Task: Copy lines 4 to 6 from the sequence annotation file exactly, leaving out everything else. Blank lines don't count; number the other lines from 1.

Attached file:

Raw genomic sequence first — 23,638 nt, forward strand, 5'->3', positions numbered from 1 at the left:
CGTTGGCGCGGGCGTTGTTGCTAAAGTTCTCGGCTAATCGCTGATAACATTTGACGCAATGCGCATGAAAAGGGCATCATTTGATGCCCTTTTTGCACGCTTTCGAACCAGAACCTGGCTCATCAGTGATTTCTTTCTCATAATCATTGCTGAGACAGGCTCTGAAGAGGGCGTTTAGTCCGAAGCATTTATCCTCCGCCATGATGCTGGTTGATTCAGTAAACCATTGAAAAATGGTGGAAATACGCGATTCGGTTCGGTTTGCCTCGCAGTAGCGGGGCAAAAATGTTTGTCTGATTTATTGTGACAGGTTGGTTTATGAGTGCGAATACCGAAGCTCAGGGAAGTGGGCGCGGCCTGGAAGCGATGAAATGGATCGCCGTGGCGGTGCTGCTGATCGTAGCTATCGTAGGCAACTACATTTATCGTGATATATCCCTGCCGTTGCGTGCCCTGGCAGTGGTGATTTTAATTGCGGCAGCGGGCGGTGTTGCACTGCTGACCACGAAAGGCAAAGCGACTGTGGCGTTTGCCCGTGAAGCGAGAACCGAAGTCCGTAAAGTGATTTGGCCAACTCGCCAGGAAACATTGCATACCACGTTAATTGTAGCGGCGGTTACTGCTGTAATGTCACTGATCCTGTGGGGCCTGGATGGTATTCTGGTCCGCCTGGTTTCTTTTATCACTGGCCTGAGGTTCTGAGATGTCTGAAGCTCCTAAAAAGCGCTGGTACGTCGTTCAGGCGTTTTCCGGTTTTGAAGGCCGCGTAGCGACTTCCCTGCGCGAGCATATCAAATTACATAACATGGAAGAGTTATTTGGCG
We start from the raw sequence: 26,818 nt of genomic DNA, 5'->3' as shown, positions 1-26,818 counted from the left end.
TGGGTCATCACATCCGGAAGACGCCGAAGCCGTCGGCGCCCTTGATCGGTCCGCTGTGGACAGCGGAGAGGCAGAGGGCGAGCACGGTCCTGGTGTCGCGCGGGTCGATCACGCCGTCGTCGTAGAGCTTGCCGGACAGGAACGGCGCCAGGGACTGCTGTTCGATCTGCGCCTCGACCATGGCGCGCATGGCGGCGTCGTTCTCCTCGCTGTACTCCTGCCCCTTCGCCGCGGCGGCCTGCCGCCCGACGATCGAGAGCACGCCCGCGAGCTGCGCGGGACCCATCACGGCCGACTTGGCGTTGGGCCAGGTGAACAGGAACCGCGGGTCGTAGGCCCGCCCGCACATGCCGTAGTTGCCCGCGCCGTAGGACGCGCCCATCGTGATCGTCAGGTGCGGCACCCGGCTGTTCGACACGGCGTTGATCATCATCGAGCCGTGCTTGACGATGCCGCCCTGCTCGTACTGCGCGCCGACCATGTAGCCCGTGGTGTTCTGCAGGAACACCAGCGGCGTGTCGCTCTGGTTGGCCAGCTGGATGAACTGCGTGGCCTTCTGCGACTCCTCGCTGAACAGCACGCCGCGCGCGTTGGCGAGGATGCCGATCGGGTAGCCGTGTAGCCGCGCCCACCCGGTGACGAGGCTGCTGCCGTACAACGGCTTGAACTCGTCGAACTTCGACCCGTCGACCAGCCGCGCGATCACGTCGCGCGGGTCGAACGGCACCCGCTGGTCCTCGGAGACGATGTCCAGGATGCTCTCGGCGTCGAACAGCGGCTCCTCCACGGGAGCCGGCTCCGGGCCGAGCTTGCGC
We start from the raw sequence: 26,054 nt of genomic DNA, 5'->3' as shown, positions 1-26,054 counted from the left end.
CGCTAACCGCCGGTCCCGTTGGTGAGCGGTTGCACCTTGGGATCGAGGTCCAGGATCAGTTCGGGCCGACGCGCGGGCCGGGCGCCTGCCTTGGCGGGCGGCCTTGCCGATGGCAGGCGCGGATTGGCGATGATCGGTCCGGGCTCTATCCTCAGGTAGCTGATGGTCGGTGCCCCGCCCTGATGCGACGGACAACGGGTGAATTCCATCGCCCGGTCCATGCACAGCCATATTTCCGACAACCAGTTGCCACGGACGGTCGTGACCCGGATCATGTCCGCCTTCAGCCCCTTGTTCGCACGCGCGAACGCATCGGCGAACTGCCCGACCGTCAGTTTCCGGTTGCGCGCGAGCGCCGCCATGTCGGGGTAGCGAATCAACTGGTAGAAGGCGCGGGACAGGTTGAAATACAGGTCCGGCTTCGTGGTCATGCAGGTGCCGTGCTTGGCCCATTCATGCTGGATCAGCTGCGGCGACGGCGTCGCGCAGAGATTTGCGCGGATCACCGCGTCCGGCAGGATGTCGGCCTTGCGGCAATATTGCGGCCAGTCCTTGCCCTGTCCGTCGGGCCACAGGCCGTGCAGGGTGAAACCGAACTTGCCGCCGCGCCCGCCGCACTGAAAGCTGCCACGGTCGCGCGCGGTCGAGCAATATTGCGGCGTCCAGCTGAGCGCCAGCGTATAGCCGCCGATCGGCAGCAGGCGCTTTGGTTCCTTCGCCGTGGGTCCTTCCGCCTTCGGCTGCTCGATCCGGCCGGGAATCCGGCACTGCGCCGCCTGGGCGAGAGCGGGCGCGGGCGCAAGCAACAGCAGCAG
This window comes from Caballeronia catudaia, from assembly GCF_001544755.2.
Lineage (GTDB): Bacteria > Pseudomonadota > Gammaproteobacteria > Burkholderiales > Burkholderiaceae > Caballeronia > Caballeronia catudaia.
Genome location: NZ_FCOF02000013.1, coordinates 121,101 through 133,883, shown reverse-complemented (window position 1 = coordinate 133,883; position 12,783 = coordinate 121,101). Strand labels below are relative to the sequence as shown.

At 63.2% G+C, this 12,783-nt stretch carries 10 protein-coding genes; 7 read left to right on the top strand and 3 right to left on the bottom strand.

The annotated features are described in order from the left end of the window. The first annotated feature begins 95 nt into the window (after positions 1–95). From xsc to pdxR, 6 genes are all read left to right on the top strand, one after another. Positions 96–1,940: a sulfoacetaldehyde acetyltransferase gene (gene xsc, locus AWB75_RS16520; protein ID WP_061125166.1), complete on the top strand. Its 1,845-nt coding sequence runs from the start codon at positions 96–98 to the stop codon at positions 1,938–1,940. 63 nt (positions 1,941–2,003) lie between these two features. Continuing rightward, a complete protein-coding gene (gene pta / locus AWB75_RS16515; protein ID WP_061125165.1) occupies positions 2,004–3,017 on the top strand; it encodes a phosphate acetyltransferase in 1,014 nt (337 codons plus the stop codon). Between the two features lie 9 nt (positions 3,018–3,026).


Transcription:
TGGGTCATCACATCCGGAAGACGCCGAAGCCGTCGGCGCCCTTGATCGGTCCGCTGTGGACAGCGGAGAGGCAGAGGGCGAGCACGGTCCTGGTGTCGCGCGGGTCGATCACGCCGTCGTCGTAGAGCTTGCCGGACAGGAACGGCGCCAGGGACTGCTGTTCGATCTGCGCCTCGACCATGGCGCGCATGGCGGCGTCGTTCTCCTCGCTGTACTCCTGCCCCTTCGCCGCGGCGGCCTGCCGCCCGACGATCGAGAGCACGCCCGCGAGCTGCGCGGGACCCATCACGGCCGACTTGGCGTTGGGCCAGGTGAACAGGAACCGCGGGTCGTAGGCCCGCCCGCACATGCCGTAGTTGCCCGCGCCGTAGGACGCGCCCATCGTGATCGTCAGGTGCGGCACCCGGCTGTTCGACACGGCGTTGATCATCATCGAGCCGTGCTTGACGATGCCGCCCTGCTCGTACTGCGCGCCGACCATGTAGCCCGTGGTGTTCTGCAGGAACACCAGCGGCGTGTCGCTCTGGTTGGCCAGCTGGATGAACTGCGTGGCCTTCTGCGACTCCTCGCTGAACAGCACGCCGCGCGCGTTGGCGAGGATGCCGATCGGGTAGCCGTGTAGCCGCGCCCACCCGGTGACGAGGCTGCTGCCGTACAACGGCTTGAACTCGTCGAACTTCGACCCGTCGACCAGCCGCGCGATCACGTCGCGCGGGTCGAACGGCACCCGCTGGTCCTCGGAGACGATGTCCAGGATGCTCTCGGCGTCGAACAGCGGCTCCTCCACGGGAGCCGGCTCCGGGCCGAGCTTGCGC
We start from the raw sequence: 26,054 nt of genomic DNA, 5'->3' as shown, positions 1-26,054 counted from the left end.
CGCTAACCGCCGGTCCCGTTGGTGAGCGGTTGCACCTTGGGATCGAGGTCCAGGATCAGTTCGGGCCGACGCGCGGGCCGGGCGCCTGCCTTGGCGGGCGGCCTTGCCGATGGCAGGCGCGGATTGGCGATGATCGGTCCGGGCTCTATCCTCAGGTAGCTGATGGTCGGTGCCCCGCCCTGATGCGACGGACAACGGGTGAATTCCATCGCCCGGTCCATGCACAGCCATATTTCCGACAACCAGTTGCCACGGACGGTCGTGACCCGGATCATGTCCGCCTTCAGCCCCTTGTTCGCACGCGCGAACGCATCGGCGAACTGCCCGACCGTCAGTTTCCGGTTGCGCGCGAGCGCCGCCATGTCGGGGTAGCGAATCAACTGGTAGAAGGCGCGGGACAGGTTGAAATACAGGTCCGGCTTCGTGGTCATGCAGGTGCCGTGCTTGGCCCATTCATGCTGGATCAGCTGCGGCGACGGCGTCGCGCAGAGATTTGCGCGGATCACCGCGTCCGGCAGGATGTCGGCCTTGCGGCAATATTGCGGCCAGTCCTTGCCCTGTCCGTCGGGCCACAGGCCGTGCAGGGTGAAACCGAACTTGCCGCCGCGCCCGCCGCACTGAAAGCTGCCACGGTCGCGCGCGGTCGAGCAATATTGCGGCGTCCAGCTGAGCGCCAGCGTATAGCCGCCGATCGGCAGCAGGCGCTTTGGTTCCTTCGCCGTGGGTCCTTCCGCCTTCGGCTGCTCGATCCGGCCGGGAATCCGGCACTGCGCCGCCTGGGCGAGAGCGGGCGCGGGCGCAAGCAACAGCAGCAG